John Locke: Yeah, really simple. Say if somebody types something into Google, the results that come up that aren’t paid ads, you want to be in that spot. You want to be as high as possible. When people do a search on Google or Bing, whatever comes up the top, that’s usually what gets clicked and you want to be there.
How do you do that? It’s a science. A lot of people think it’s magic, black magic, the arcane arts. It’s more science than anything else.
Chris Badgett: That’s awesome. And we’re going to get into that science here. One of the things I’ve noticed in the industry, just as a web designer, an online business owner myself, is a guy who makes products, a blogger, there’s all this distrust of the SEO service professional or service provider or SEO tools that are gonna make money fly out of the computer screen.
What happened. Why is this industry of SEO corrupted? It’s hard for people to know who to trust.
John Locke: Well, even people that purchase SEO don’t understand it. I’ll even go as far as to say there’s a lot of people that work in the web industry that don’t understand how SEO works. There’s a lot of design people that I know personally that have no clue how it works at all. They’ve even told me, they think its snake oil. Because there is a lot of snake oil.
Chris Badgett: You know who doesn’t think its snake oil is the business owner. Even though there’s a lot of land mines out there, a lot of businesses say yes, I want SEO.
John Locke: Yeah.
Chris Badgett: But why is that? They want leads, I guess.
John Locke: They want the phone to ring. Honestly, that’s- I’ll tell you a story. Someone contacted me the other day, just came through something on my site. I got on the phone with him and they were saying I’ve been paying this guy for nine months, I haven’t seen any of the rankings, my phone’s not ringing, I’m paying him too much for what it is. I did some checking really quick and I don’t know what his other person did beyond the first couple months, cause it’s undetectable to me. No wonder this guy is not ranking.
The clients I deal with, the only things they really understand is the phone’s ringing, I’m getting requests for quotes, which is basically like orders, we’re getting people and I asked them and they’re like I found you on Google.
That’s what they understand. If those things happen then they’re gonna love you.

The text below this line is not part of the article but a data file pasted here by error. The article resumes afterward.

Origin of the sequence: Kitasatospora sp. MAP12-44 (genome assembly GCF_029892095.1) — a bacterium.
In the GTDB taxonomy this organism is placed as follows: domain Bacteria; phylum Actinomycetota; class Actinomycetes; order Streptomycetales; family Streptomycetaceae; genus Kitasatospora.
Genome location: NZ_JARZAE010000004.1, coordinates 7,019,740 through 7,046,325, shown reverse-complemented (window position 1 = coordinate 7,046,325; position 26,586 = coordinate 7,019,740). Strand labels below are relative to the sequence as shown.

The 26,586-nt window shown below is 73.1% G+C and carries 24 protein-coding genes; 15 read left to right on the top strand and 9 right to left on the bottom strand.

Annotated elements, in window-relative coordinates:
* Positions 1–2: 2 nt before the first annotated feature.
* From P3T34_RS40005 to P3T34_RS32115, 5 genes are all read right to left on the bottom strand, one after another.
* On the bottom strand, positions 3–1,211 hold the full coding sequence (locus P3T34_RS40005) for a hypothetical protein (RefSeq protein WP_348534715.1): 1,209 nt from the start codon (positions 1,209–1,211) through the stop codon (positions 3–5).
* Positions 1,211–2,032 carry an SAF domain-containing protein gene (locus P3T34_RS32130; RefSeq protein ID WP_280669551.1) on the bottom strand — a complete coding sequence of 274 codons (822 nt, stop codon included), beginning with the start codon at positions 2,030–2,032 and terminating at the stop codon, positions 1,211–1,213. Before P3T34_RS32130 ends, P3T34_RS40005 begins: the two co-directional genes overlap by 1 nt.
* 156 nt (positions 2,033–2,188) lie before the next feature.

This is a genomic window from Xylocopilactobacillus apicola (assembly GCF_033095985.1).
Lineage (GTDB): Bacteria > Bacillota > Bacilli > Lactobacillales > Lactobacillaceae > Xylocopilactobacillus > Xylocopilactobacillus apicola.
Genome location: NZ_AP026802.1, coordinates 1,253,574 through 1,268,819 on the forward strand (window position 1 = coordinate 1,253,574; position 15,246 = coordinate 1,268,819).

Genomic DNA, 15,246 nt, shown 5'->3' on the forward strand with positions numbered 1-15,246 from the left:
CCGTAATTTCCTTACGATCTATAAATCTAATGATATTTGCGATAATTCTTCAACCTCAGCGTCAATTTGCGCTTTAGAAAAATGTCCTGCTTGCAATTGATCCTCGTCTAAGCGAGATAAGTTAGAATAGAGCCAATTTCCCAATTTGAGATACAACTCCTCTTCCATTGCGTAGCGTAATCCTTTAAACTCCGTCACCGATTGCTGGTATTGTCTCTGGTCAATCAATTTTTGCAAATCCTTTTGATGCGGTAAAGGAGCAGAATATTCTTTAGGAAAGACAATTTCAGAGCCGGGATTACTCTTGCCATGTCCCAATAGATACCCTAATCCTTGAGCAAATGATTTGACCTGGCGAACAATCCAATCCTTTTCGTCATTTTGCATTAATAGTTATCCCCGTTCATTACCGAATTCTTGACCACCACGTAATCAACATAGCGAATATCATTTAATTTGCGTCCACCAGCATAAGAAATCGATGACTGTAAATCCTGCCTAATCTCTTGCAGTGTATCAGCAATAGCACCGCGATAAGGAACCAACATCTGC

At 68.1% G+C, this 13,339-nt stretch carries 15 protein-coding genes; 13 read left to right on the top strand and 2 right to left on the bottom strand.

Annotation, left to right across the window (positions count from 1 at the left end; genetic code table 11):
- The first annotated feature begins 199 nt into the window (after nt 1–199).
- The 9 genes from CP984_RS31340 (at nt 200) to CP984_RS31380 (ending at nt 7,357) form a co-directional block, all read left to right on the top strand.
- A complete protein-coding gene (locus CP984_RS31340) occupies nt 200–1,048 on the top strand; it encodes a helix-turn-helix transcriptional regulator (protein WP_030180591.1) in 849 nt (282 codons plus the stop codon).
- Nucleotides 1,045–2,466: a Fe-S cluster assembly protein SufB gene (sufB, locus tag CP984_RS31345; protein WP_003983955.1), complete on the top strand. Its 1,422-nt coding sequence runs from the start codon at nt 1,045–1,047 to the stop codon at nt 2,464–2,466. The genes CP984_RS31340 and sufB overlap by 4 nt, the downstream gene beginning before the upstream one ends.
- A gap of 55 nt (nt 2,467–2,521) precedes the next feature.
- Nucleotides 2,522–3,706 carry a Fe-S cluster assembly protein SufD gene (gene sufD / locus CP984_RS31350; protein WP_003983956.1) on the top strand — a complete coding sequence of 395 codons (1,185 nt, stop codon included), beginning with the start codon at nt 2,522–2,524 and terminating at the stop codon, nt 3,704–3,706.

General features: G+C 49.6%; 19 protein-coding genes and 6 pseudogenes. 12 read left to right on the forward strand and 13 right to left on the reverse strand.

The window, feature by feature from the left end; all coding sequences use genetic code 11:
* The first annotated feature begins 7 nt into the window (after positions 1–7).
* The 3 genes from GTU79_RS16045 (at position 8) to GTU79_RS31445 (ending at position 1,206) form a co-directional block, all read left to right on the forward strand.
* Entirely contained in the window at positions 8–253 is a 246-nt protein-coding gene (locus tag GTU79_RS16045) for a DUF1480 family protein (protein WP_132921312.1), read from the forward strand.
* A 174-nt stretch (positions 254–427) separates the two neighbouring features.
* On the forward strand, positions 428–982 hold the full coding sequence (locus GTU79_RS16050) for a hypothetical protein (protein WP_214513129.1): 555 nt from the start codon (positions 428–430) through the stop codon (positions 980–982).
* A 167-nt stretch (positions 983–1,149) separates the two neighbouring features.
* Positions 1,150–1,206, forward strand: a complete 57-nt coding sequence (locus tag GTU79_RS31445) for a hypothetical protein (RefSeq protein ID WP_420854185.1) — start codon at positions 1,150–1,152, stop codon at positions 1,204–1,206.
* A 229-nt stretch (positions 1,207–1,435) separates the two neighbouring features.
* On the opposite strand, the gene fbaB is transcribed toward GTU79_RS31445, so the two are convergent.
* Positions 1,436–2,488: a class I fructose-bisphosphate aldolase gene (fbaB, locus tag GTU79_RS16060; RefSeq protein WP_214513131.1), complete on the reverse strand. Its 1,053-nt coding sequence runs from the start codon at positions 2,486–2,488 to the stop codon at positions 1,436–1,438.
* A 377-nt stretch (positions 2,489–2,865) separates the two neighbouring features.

Chris Badgett: Well let’s talk about the science a little bit. If we take the magical way, and it’s a lot of factors, I mean Google’s a big organization, but what are like the five or ten or so components that make up SEO?
John Locke: The number one component is, say someone is searching for how do I start a LMS course or how do I get a course online. Whatever’s gonna come up, whatever’s gonna be at the top is what’s gonna answer that question in the most thorough, in the most detail, generally speaking. So the content on the page is always going to be the most important factor.
The thing of it is, Google tracks, do you people go back and search again after they’ve conducted a search for whatever term they’re searching for and they click on a result and go to that page, do they go back and search again And they even look at things like how much of the page you’re scrolling down, are you going to other pages in the site, and they use those things to determine, are people really satisfied with this answer.
And this leads into the second thing. Probably the second most important thing besides the sheer content on the page is how many people are linking to that page and what type of people are linking to that page. If people are linking to that page in the context of I had this question, this page answered it, then Google’s gonna take that as validation that that should probably rank higher than something else that nobody’s linking to.
Those are the two most important things by far. Content and linking are the two things that are gonna have the most direct impact. I would say probably number three would be the overall experience of the page. If you have two sites that are equal in content and links, and one is mobile friendly and loads fats and just is legible and has a nice design, and you have another that looks like it was made in 1998, the site that’s more appealing to people and has a better overall experience is going to rank a little bit higher.
There’s a ton of another factors that go into that and I think a lot of people obsess over some of these smaller details, like Schema marker, like site speed, which is important, all these other things. There’s a billion of those and sometime they can have a big influence too. If your site has bunch of technical errors and 404’s and links that don’t work and things like that, if you clean them all up that can help too.